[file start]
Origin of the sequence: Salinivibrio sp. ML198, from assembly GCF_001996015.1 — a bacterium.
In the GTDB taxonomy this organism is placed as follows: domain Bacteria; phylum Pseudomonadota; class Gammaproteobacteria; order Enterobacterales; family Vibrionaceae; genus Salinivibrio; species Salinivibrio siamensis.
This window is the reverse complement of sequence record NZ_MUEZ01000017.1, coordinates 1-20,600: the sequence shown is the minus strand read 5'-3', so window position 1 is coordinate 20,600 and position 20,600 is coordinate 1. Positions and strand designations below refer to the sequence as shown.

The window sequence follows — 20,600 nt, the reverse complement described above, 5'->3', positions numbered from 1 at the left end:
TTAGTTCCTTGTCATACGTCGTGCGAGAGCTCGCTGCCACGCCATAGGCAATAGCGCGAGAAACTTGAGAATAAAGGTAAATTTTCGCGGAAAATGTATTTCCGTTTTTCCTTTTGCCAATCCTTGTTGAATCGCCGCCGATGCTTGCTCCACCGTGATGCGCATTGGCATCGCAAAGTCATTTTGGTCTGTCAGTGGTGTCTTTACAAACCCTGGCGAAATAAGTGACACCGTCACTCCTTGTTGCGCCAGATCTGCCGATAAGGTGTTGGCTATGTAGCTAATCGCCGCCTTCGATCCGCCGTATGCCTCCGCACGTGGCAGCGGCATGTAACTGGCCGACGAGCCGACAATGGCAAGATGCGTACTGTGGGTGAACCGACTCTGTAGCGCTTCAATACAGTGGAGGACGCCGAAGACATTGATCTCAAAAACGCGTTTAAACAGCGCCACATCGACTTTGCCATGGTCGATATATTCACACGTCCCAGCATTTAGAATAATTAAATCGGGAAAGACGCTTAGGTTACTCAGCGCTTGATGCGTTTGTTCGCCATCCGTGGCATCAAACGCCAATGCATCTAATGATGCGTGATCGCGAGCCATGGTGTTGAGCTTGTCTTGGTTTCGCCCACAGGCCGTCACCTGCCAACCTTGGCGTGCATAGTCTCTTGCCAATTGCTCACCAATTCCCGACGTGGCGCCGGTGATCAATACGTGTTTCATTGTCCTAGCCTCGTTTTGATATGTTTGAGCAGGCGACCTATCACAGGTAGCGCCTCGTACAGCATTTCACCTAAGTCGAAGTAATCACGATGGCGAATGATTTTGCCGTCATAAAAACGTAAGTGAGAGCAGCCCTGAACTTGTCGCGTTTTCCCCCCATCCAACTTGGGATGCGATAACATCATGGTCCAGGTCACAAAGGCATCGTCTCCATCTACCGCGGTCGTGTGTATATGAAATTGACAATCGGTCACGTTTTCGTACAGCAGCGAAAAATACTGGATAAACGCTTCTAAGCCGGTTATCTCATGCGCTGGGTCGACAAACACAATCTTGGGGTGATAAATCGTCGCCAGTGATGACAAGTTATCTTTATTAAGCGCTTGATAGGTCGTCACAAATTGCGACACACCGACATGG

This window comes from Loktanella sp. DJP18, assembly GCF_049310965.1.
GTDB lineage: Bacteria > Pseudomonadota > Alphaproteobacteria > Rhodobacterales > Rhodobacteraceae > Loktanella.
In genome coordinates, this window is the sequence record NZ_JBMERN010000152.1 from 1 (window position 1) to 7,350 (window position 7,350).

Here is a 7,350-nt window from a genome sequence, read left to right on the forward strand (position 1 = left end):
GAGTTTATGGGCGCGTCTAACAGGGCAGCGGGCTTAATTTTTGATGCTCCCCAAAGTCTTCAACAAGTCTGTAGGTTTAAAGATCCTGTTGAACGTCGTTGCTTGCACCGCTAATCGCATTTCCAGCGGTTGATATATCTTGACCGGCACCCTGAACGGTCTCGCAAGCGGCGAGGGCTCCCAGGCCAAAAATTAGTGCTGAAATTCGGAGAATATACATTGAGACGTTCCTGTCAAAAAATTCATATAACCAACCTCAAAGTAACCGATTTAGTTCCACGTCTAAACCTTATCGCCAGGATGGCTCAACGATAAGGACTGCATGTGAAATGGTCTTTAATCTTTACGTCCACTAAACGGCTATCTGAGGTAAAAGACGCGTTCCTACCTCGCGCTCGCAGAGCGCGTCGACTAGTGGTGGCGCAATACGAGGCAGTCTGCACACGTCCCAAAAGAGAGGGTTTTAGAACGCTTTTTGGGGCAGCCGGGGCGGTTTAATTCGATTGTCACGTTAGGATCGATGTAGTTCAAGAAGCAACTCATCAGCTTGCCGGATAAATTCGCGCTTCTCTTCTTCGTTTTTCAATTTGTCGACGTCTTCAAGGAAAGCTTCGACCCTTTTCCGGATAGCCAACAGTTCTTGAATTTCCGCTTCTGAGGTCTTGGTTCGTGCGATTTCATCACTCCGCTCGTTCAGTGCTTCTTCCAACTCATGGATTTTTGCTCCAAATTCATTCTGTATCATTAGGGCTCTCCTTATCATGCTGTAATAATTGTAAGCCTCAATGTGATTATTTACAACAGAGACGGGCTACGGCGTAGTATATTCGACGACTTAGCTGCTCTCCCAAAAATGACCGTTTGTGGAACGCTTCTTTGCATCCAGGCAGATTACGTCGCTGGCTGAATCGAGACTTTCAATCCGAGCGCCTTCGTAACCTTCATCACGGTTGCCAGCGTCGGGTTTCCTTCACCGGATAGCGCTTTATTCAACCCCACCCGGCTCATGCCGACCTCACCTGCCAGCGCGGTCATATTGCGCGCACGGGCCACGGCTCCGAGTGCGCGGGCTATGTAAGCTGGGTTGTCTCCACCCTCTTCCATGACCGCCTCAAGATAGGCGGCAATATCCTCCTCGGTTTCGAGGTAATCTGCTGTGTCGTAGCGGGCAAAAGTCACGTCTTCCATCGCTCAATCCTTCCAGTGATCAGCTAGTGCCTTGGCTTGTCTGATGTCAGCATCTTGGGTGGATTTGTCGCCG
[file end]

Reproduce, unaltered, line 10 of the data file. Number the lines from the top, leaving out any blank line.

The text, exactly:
GAGTTTATGGGCGCGTCTAACAGGGCAGCGGGCTTAATTTTTGATGCTCCCCAAAGTCTTCAACAAGTCTGTAGGTTTAAAGATCCTGTTGAACGTCGTTGCTTGCACCGCTAATCGCATTTCCAGCGGTTGATATATCTTGACCGGCACCCTGAACGGTCTCGCAAGCGGCGAGGGCTCCCAGGCCAAAAATTAGTGCTGAAATTCGGAGAATATACATTGAGACGTTCCTGTCAAAAAATTCATATAACCAACCTCAAAGTAACCGATTTAGTTCCACGTCTAAACCTTATCGCCAGGATGGCTCAACGATAAGGACTGCATGTGAAATGGTCTTTAATCTTTACGTCCACTAAACGGCTATCTGAGGTAAAAGACGCGTTCCTACCTCGCGCTCGCAGAGCGCGTCGACTAGTGGTGGCGCAATACGAGGCAGTCTGCACACGTCCCAAAAGAGAGGGTTTTAGAACGCTTTTTGGGGCAGCCGGGGCGGTTTAATTCGATTGTCACGTTAGGATCGATGTAGTTCAAGAAGCAACTCATCAGCTTGCCGGATAAATTCGCGCTTCTCTTCTTCGTTTTTCAATTTGTCGACGTCTTCAAGGAAAGCTTCGACCCTTTTCCGGATAGCCAACAGTTCTTGAATTTCCGCTTCTGAGGTCTTGGTTCGTGCGATTTCATCACTCCGCTCGTTCAGTGCTTCTTCCAACTCATGGATTTTTGCTCCAAATTCATTCTGTATCATTAGGGCTCTCCTTATCATGCTGTAATAATTGTAAGCCTCAATGTGATTATTTACAACAGAGACGGGCTACGGCGTAGTATATTCGACGACTTAGCTGCTCTCCCAAAAATGACCGTTTGTGGAACGCTTCTTTGCATCCAGGCAGATTACGTCGCTGGCTGAATCGAGACTTTCAATCCGAGCGCCTTCGTAACCTTCATCACGGTTGCCAGCGTCGGGTTTCCTTCACCGGATAGCGCTTTATTCAACCCCACCCGGCTCATGCCGACCTCACCTGCCAGCGCGGTCATATTGCGCGCACGGGCCACGGCTCCGAGTGCGCGGGCTATGTAAGCTGGGTTGTCTCCACCCTCTTCCATGACCGCCTCAAGATAGGCGGCAATATCCTCCTCGGTTTCGAGGTAATCTGCTGTGTCGTAGCGGGCAAAAGTCACGTCTTCCATCGCTCAATCCTTCCAGTGATCAGCTAGTGCCTTGGCTTGTCTGATGTCAGCATCTTGGGTGGATTTGTCGCCG